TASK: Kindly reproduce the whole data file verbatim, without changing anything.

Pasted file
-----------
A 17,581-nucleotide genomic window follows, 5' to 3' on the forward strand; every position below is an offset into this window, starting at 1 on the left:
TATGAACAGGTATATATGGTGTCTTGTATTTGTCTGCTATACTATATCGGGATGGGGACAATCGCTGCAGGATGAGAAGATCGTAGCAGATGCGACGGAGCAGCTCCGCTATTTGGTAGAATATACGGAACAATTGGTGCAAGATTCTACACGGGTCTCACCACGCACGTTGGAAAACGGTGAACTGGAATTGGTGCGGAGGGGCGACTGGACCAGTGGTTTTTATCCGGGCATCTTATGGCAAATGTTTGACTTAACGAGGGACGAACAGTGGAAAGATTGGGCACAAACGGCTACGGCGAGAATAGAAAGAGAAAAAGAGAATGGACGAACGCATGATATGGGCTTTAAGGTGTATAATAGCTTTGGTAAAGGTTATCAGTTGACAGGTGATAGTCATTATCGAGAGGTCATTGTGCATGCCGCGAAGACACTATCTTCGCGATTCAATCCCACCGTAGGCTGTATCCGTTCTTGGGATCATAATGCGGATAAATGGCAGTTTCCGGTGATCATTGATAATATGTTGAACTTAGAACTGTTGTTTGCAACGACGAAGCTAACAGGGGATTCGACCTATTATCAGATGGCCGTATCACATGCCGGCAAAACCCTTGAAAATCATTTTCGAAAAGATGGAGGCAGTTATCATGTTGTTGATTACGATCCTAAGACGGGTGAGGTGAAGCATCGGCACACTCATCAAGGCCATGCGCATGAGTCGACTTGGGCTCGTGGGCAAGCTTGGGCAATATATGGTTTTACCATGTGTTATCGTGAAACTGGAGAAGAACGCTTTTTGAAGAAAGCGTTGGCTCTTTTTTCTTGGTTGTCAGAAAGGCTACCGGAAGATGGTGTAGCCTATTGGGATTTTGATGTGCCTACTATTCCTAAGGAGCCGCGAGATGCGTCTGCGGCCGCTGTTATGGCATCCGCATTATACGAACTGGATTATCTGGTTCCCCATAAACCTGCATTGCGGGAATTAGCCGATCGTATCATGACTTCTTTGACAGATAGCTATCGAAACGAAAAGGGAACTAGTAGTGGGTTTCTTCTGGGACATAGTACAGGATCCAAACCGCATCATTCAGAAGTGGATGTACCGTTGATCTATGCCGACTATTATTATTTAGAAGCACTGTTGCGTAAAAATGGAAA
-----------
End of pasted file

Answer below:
A 17,581-nucleotide genomic window follows, 5' to 3' on the forward strand; every position below is an offset into this window, starting at 1 on the left:
TATGAACAGGTATATATGGTGTCTTGTATTTGTCTGCTATACTATATCGGGATGGGGACAATCGCTGCAGGATGAGAAGATCGTAGCAGATGCGACGGAGCAGCTCCGCTATTTGGTAGAATATACGGAACAATTGGTGCAAGATTCTACACGGGTCTCACCACGCACGTTGGAAAACGGTGAACTGGAATTGGTGCGGAGGGGCGACTGGACCAGTGGTTTTTATCCGGGCATCTTATGGCAAATGTTTGACTTAACGAGGGACGAACAGTGGAAAGATTGGGCACAAACGGCTACGGCGAGAATAGAAAGAGAAAAAGAGAATGGACGAACGCATGATATGGGCTTTAAGGTGTATAATAGCTTTGGTAAAGGTTATCAGTTGACAGGTGATAGTCATTATCGAGAGGTCATTGTGCATGCCGCGAAGACACTATCTTCGCGATTCAATCCCACCGTAGGCTGTATCCGTTCTTGGGATCATAATGCGGATAAATGGCAGTTTCCGGTGATCATTGATAATATGTTGAACTTAGAACTGTTGTTTGCAACGACGAAGCTAACAGGGGATTCGACCTATTATCAGATGGCCGTATCACATGCCGGCAAAACCCTTGAAAATCATTTTCGAAAAGATGGAGGCAGTTATCATGTTGTTGATTACGATCCTAAGACGGGTGAGGTGAAGCATCGGCACACTCATCAAGGCCATGCGCATGAGTCGACTTGGGCTCGTGGGCAAGCTTGGGCAATATATGGTTTTACCATGTGTTATCGTGAAACTGGAGAAGAACGCTTTTTGAAGAAAGCGTTGGCTCTTTTTTCTTGGTTGTCAGAAAGGCTACCGGAAGATGGTGTAGCCTATTGGGATTTTGATGTGCCTACTATTCCTAAGGAGCCGCGAGATGCGTCTGCGGCCGCTGTTATGGCATCCGCATTATACGAACTGGATTATCTGGTTCCCCATAAACCTGCATTGCGGGAATTAGCCGATCGTATCATGACTTCTTTGACAGATAGCTATCGAAACGAAAAGGGAACTAGTAGTGGGTTTCTTCTGGGACATAGTACAGGATCCAAACCGCATCATTCAGAAGTGGATGTACCGTTGATCTATGCCGACTATTATTATTTAGAAGCACTGTTGCGTAAAAATGGAAA